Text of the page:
“…and she’s a Vampire. Pointed teeth. Hates the sunlight. Literally allergic to garlic.”
Ryoka Griffin sat in the Garden of Sanctuary. Mrsha sat on her lap. Erin’s jaw was open.
“She has red eyes, her family drinks animal blood, and she once threw me like a ragdoll. Pretty sure, Erin.”
“No way. They’re real?”
Mrsha looked up at Ryoka and urgently patted her leg. She wanted to know more! Ryoka felt the need to caution them again.
“This is absolutely secret. Erin. You can’t tell anyone, Mrsha. You know that. Right?”
The Gnoll nodded, as if this was in jeopardy. Well—she was learning to write. Ryoka continued.
“I’m only telling because…you should know where I’ve been. But you can’t tell anyone. Erin.”
“I wasn’t gonna! But that’s so cool! And scary? Do they—”
“They don’t sparkle. They burn up in the sun. Not immediately. Old Vampires apparently literally turned to dust, or caught fire. And they’re…sick. All of them. I think…”
Ryoka felt at the tiny vial at her side. She thought of Teriarch’s words.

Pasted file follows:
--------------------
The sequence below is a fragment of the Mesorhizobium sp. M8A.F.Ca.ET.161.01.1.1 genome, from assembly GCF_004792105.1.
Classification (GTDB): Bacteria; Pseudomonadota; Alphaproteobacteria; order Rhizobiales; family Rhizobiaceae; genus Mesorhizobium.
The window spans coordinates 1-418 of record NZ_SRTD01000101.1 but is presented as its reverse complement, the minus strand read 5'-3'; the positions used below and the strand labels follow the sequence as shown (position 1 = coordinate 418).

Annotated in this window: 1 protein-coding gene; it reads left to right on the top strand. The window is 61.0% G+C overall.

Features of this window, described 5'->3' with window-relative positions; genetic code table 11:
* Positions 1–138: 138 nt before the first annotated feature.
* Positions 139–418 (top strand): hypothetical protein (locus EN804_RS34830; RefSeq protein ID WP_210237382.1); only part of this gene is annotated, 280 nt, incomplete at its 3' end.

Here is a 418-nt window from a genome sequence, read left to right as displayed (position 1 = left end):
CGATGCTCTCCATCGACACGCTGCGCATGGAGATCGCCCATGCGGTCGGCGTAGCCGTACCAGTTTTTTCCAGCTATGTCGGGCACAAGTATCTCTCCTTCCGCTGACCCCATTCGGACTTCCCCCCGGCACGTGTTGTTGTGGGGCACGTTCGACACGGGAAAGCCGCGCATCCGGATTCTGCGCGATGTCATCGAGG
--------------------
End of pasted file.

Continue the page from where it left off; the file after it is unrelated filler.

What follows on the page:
“I don’t know what it is. I have something that might help, Fierre, though. And I told her I’d come back. I have to go back.”
She felt two tiny arms encircle her stomach with surprising strength. Mrsha grabbed onto Ryoka and looked up. The City Runner hesitated. She patted Mrsha’s head.
“…Not yet. And Reizmelt isn’t that far from Invrisil. If I’d known, I would have just gone to Invrisil. I can visit. But I have to go back.”
“Can’t you…bring Fierre here?”
Erin spoke wistfully. Ryoka glanced at her, amused.
“She’d never go for that. She has a job in Reizmelt. She couldn’t just…”
Ryoka trailed off. Both Alber and Fierre had careers of moving about. Even so—she shook her head.
“There are too many people I know up there. There’s Lupp, for one. I’ll bring you some corn. And I will come back. But I will have to go back.”
Erin’s statement was joined by Mrsha’s nodding. She hugged Ryoka tighter. The City Runner found it getting hard to breathe.